I would like to start a discussion about following trends.
I was reading a chapter of AIGA Professional Practices in Graphic Design which was saying that the champions of design have signature styles and it is tragic that often companies want what is trendy and not what is truly artistic.
As a young designer it’s hard to not copy trends. Trends flood design annuals and competitions for us to see and get inspiration. Whether college taught me this or I just did it to pass, I tried to learn design by copying trends. I wanted to be versatile, so instead of focusing on my style, I learned several different ones. So here I am with several different styles in my portfolio, and trying to look like I understand the trends of the industry.
Image by Project M·A·R·C via Flickr
Trends seem to sell. In the last season of Project Runway, Gretchen won the competition partly because she had an eye on fashion trends. Companies seem to like trends and they hire designers; therefore, shouldn’t I be somewhat trendy?
Are trends really that bad? Perhaps they can kill our own creativity and voice. I came across Mitch Goldstein’s blog. He is getting his MFA at and writes, “Design should not be about regurgitating trends, having a cool studio, or being an AIGA member. Design should be about how the designer relates to the world around them, and how they translate that into interesting stuff.” His statement reminds me of my studio art roots. I believe that fine art should be an expression of the human experience in the world. By following trends, designers seem to lose their ingenuity.
Successful designers have a balance of understanding trends and having his or her own voice so they can sell and yet still be themselves. When you design, do you worry about good design or something original?
Paper is the mat and frame for your designs. Just like there is variety in paint finishes, there is variety in paper. Choose from mat to glossy, white to cream, 90 lb. to 180 lb, textured to smooth. Should you round the corners? Should you use recycled paper?
Metallic is great for replicating package surfaces. This picture is a student project designing a fictional special edition holiday line for Ugly Mug Coffee.
Try staining paper. The length of time in the tea affects the color.
Tea stains can give an aged, classic, or western look.
Textured paper in different colored tones.
Take a look at your favorite magazines or catalogs or store’s brochure. The paper they choose should reflect their brand and their message. How many eco-friendly products aren’t printed on something recycled or at least look like they do? How many cutting edge magazines don’t have a sheen to them? If they don’t, should they?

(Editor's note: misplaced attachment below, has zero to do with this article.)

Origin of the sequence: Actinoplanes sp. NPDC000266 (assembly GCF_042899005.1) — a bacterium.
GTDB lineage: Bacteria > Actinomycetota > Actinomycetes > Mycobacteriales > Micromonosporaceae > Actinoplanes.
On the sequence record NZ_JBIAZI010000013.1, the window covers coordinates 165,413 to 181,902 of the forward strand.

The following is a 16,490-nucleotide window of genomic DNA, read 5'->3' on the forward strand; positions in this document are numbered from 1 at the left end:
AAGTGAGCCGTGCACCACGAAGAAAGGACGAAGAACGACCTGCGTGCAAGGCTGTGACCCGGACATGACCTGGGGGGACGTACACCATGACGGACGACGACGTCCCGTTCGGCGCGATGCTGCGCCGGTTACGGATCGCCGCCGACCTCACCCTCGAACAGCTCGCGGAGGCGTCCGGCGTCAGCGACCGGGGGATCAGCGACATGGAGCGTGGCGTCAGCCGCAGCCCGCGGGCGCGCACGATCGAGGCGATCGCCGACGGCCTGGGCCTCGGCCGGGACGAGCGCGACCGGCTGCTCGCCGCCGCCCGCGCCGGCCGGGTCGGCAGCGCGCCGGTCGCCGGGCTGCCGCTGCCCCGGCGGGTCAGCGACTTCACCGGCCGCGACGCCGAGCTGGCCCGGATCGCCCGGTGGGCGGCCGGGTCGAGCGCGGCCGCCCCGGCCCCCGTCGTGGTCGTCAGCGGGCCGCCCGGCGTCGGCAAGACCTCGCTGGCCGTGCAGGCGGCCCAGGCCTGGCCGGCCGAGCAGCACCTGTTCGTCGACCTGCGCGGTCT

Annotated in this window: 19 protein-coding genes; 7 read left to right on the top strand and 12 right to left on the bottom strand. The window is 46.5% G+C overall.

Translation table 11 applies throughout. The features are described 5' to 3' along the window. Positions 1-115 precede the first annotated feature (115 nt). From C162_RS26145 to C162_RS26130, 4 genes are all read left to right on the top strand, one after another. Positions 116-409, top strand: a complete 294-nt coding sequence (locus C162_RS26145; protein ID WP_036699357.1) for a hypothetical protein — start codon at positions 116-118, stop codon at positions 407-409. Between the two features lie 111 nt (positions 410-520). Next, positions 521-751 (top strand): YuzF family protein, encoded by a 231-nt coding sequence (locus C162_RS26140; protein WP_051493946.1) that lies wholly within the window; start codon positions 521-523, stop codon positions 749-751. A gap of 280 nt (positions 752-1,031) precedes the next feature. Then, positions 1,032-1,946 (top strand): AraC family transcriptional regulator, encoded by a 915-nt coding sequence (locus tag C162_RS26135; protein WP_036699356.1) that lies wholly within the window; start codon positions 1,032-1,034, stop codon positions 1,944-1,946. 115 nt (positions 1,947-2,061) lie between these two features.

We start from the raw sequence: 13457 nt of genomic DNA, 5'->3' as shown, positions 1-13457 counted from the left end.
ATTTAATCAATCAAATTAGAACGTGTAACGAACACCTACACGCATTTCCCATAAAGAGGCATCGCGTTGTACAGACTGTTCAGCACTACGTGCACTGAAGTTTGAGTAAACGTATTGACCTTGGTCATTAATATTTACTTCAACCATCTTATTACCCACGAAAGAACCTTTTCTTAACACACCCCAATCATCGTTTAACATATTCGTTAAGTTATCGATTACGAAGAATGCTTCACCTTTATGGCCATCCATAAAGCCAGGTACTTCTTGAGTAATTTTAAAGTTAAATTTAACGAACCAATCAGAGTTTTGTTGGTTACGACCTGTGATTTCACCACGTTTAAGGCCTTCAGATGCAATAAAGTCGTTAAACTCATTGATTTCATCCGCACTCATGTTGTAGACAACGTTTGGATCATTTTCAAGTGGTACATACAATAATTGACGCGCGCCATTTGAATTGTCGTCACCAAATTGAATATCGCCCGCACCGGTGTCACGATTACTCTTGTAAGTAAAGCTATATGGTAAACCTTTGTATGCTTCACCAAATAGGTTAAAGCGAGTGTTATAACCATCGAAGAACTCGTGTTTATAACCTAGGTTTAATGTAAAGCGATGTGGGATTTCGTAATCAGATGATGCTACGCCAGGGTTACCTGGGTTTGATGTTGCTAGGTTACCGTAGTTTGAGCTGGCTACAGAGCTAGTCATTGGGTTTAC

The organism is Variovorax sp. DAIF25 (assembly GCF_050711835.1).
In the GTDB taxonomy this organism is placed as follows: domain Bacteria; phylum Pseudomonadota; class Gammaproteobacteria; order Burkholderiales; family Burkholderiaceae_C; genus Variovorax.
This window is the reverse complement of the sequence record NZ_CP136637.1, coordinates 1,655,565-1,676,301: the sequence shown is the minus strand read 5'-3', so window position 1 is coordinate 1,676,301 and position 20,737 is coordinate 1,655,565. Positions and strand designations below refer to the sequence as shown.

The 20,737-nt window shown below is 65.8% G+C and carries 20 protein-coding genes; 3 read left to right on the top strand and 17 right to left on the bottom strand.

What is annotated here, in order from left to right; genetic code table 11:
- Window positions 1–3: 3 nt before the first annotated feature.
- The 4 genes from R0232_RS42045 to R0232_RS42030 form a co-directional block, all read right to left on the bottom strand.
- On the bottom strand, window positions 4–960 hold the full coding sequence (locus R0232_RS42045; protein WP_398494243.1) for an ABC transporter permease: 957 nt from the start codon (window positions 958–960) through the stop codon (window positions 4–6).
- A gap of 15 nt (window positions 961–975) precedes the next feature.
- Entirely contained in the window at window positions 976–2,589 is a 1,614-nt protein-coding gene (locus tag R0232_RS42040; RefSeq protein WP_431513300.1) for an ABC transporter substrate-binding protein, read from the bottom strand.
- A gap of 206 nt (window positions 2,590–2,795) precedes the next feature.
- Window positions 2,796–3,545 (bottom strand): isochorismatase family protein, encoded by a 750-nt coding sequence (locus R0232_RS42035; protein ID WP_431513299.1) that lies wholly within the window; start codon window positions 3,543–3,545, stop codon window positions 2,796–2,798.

Pei Wei menu paper compared to Chipotle menu.
Whole Foods coupon book, Urban Outfitters catalog, and Dallas art news. Note the color saturation difference between papers, especially in the black.
New York University interest mail stands out with paper texture layering.
Scion promotional disguises itself in newsprint the size of an atlas.
Local print shops can have expand your knowledge in paper. If they are knowledgeable, they understand how ink reacts to the paper which affects your design. They also can have a variety in paper as well as stores like Paper Source and Hobby Lobby.
Paper Companies can have the best sample books for not only indulging in the product but also in the design of presenting it. Check out French Paper Co. and Clampitt for ideas, products, and education.
I realize I may be taking a risk talking about this, but I think it’s worth it. I promise I’m only going to talk about design.
The design is fun, feminine, modern, and makes me feel more comfortable about myself which is why I smile every time I open another package and why I feel inspired to make the mundane of the world something more exciting.
I adore Kotex’s new brand look. I use to think of Kotex as an old lady brand but with their new design, I don’t want to buy anything but Kotex. Finally something that I’m excited to get out of the box every month because of the colors and playfulness. I also appreciate the smallness of each package and the added education to each box. I think many girls and even women are embarrassed about the subject and therefore aren’t properly educated about their own selves. All in all, the design is a success in my book. I’m happy and so are they. So designers let’s keep making life a little better.